The long light of summer leaves my little boy anxious. When you're six, no matter how tired you might be from summer days spent playing, shooting arrows, finding treasure and counting bugs, heading to bed before the sun sinks below the mountains will always feel deeply and fundamentally unfair.
So when 8:00 rolls around each evening, my son and I snuggle together in his bed. I read a story. He reads a story. Sometime we share poetry (he's partial to William Blake, while I'm a fan of Langston Hughes' Sweet and Sour Animal Book). We sing songs. We talk about the day: what we loved, what we learned, how we gave, what we could have done differently.
In winter, this routine is usually enough and he says to me, "I'm ready to sleep now." Then I head to bed where I lay with my husband and finish a bit of work before nodding off. In summer, though, my little boy struggles. He's wild and unwieldy, and just can't settle in.
So I make him this tea - and serve it in a little demitasse with a generous spoonful of honey and a bit of cream or milk. He calls it "that tea that calms me." Perhaps it's the herbs and spices working their magic, or perhaps it's the sense of love that comes from having your mother make you something special just before bed, but he drinks a few sips and drifts into a soft, sweet sleep.
Sleepy Herbs to Calm Overtired Children
Lemon balm is a sedative, calming herb, traditionally used to treat sleep problems, nervousness and anxiety. A 2004 study conducted at the University of North Umbria in the UK found that adults who consumed capsules of lemon balm reported feeling calmer and less alert.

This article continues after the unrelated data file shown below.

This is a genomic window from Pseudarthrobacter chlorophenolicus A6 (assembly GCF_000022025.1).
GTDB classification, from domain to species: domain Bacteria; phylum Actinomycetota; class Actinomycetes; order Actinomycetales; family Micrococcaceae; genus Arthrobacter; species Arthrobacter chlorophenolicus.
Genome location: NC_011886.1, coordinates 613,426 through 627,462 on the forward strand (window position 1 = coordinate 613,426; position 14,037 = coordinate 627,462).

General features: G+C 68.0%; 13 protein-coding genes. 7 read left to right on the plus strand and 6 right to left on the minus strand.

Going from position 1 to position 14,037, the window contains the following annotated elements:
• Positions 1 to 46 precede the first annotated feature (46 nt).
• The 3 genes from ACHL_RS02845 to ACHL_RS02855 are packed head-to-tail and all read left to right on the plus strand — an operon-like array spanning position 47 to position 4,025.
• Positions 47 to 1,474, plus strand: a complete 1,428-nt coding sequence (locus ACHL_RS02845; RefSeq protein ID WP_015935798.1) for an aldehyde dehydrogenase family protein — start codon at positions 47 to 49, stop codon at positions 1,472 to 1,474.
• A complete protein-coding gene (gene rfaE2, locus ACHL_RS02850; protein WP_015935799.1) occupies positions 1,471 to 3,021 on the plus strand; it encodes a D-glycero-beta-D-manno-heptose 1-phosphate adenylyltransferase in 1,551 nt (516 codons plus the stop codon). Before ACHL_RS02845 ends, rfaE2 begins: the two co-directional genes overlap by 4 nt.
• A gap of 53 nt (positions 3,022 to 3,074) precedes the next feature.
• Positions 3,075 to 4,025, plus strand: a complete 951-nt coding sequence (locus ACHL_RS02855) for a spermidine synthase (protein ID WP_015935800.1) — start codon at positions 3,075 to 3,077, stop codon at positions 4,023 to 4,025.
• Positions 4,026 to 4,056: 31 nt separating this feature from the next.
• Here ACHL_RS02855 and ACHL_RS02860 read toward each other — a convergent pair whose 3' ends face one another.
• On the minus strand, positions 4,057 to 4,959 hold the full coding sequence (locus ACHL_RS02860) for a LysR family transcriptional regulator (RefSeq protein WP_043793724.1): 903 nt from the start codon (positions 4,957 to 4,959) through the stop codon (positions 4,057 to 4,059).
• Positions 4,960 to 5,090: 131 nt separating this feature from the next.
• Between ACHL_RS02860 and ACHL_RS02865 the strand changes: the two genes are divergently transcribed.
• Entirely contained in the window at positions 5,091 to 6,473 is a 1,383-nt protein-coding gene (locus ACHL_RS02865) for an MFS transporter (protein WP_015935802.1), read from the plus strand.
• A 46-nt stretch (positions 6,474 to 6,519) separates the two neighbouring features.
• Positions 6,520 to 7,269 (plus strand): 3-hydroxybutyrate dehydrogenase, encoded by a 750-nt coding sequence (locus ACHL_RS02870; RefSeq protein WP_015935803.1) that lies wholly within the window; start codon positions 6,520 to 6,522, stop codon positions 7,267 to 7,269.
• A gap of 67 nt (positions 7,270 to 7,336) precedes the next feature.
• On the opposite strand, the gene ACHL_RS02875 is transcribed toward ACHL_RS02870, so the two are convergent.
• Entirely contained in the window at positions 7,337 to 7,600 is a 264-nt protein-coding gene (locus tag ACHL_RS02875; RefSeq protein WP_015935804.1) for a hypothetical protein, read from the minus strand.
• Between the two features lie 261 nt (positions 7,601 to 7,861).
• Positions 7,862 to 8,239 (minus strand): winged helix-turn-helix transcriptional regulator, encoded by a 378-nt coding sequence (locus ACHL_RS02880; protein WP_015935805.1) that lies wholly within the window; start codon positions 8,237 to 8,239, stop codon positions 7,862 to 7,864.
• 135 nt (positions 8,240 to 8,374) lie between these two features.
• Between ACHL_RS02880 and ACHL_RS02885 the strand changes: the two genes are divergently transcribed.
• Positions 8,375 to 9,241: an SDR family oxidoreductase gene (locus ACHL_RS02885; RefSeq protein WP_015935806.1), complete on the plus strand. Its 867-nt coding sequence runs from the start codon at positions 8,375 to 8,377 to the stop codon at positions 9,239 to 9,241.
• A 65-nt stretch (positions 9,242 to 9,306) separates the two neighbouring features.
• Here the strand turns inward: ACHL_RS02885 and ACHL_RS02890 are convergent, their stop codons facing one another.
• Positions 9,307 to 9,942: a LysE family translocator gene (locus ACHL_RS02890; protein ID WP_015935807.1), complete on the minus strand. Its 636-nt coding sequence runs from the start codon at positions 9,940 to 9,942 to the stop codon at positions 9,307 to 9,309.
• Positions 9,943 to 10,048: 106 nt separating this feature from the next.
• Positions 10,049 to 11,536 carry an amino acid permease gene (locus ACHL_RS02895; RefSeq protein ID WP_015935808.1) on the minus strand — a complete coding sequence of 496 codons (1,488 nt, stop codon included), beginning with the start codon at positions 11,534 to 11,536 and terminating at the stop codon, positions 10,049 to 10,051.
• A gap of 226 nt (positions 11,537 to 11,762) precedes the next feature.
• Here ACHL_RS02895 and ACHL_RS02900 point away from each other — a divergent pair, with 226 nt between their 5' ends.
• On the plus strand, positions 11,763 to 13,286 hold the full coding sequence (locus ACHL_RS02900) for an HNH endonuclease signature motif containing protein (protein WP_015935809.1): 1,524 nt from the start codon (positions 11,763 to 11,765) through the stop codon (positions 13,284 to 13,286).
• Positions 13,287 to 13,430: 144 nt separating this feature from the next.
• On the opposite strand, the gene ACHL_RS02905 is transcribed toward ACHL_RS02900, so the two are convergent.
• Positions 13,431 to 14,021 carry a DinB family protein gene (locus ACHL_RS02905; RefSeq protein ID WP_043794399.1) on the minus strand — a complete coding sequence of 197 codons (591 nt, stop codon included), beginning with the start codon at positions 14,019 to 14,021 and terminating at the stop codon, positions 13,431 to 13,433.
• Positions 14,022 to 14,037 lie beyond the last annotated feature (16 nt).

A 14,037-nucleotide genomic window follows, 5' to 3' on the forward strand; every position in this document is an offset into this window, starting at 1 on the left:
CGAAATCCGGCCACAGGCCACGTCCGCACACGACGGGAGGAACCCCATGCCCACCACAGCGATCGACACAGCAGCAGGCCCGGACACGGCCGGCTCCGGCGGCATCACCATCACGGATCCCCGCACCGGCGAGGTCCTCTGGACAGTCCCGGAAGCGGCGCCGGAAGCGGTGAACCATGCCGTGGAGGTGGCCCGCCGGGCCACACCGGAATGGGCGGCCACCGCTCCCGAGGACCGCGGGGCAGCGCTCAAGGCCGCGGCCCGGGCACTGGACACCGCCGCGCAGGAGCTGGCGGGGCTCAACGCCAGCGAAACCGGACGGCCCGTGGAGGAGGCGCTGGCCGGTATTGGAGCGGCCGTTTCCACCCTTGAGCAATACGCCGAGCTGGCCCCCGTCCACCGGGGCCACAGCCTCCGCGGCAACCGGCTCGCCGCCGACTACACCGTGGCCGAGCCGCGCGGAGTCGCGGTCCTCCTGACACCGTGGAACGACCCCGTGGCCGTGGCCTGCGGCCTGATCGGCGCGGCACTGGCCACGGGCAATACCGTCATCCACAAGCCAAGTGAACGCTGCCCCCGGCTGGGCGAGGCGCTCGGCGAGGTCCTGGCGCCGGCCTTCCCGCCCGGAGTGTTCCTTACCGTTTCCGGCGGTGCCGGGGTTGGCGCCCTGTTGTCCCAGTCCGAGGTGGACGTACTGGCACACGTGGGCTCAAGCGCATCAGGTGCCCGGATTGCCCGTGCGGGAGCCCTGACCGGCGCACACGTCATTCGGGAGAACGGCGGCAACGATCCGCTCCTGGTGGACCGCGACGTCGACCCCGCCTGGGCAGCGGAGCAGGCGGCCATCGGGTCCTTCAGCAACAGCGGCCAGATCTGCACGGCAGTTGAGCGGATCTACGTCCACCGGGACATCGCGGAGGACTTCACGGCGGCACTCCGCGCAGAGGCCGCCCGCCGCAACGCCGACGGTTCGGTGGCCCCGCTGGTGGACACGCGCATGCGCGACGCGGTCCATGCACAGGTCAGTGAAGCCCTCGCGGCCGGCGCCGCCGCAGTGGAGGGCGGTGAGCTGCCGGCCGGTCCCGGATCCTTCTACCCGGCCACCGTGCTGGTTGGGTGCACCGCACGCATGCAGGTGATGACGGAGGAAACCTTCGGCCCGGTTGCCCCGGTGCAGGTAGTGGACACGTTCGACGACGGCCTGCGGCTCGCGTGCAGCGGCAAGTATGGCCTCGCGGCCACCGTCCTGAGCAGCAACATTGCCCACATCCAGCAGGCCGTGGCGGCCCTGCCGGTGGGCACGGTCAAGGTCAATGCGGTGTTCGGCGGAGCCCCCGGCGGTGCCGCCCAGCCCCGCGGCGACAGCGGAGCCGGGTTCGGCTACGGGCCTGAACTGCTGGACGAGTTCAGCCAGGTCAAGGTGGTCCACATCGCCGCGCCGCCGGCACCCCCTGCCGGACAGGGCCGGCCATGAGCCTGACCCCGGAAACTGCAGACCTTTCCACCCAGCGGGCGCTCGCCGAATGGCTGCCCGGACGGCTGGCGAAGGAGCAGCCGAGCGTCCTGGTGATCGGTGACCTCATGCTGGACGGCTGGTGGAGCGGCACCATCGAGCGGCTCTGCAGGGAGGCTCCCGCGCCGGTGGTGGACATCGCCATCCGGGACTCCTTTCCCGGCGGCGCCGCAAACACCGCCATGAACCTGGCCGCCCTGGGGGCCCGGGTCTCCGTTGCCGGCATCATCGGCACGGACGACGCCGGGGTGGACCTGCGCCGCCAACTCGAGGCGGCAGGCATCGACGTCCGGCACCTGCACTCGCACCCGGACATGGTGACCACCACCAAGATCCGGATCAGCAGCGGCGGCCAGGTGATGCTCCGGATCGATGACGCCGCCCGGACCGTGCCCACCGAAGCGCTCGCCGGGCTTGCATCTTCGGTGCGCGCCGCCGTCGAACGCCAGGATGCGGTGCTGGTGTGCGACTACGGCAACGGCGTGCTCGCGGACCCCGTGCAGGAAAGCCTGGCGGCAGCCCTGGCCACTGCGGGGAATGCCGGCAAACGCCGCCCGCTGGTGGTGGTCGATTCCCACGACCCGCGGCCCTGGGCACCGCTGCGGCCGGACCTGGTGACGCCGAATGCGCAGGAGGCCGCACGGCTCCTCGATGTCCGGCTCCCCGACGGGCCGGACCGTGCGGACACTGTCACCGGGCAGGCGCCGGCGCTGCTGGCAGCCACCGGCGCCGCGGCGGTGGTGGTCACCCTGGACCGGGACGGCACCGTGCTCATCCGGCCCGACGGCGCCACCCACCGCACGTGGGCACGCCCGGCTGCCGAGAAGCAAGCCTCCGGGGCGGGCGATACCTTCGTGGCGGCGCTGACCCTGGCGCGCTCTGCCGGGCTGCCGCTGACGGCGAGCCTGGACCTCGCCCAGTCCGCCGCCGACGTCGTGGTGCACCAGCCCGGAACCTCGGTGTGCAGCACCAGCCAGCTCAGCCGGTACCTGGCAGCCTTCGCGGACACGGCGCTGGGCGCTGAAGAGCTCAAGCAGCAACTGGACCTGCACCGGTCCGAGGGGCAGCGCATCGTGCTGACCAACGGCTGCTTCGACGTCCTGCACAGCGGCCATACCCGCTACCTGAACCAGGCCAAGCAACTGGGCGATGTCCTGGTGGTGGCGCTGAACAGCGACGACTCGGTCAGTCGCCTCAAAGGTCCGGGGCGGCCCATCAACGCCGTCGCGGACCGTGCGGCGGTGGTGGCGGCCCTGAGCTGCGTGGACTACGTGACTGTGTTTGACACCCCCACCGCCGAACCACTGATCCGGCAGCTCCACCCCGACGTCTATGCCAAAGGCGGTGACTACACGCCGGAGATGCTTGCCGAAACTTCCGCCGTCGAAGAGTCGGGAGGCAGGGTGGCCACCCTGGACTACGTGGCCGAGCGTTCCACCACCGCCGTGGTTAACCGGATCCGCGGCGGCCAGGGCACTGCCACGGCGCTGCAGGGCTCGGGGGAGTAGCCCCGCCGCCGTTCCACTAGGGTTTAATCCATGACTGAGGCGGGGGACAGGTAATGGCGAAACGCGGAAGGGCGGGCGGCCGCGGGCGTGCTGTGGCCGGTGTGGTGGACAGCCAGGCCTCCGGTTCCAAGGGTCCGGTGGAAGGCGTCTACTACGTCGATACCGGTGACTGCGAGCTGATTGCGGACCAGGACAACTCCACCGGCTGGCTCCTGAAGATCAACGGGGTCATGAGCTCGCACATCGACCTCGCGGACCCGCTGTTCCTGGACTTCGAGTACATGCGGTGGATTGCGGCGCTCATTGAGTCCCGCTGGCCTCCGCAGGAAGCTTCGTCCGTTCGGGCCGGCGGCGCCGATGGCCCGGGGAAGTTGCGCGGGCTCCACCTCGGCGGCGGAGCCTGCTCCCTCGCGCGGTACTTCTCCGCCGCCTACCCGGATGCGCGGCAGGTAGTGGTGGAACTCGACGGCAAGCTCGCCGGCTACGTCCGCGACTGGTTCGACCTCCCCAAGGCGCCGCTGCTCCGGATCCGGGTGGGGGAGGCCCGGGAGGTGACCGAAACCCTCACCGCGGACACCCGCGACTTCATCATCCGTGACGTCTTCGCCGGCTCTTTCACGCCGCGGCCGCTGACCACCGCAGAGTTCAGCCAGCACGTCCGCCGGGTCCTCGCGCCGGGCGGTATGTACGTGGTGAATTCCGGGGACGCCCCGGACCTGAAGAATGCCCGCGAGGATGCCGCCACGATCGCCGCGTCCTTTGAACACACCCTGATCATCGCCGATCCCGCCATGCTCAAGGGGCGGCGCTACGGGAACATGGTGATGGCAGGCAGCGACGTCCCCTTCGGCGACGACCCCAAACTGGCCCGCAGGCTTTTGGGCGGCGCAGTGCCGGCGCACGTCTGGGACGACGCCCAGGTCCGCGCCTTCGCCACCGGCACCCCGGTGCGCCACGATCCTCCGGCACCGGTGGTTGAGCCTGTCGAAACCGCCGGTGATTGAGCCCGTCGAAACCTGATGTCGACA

rose and lavender
Rose and lavender offer a clean, sweet, floral flavor and - like many flowers - offer sedative properties with rose traditionally held to support sleep and induce sweet dreams.
peppermint, fennel and licorice
Peppermint, fennel and licorice provide a soothing, pleasant flavor to the tea. Both are generally used to support digestion, and ease upset stomachs.
other herbs you might include (that I didn't)
Known for its sedative, calming properties, herbalists often include chamomile in sleep aids and calming teas, so you might consider adding it to your blend, too. I generally avoid it due to a cross-sensitivity with ragweed. Valerian and kava kava are both popular sleep aids, too, but I feel they're too strong for small children.
Where to buy organic herbs
Many herbs can be grown in your own garden or in pots on your balcony. I grow lemon balm, peppermint and lavender; however, I purchase most of my herbs online through companies who source organic and sustainably wild-crafted culinary and medicinal herbs (check them out here).
- Place a kettle of filtered water onto the stove and bring to a boil.
- While the water comes to a boil, place herbs and spices into a mortar and crush with a pestle until roughly combined. Transfer to a teapot, pour boiling water over the herbs and steep for three to five minutes.
- Strain and serve with honey and cream, as you like it.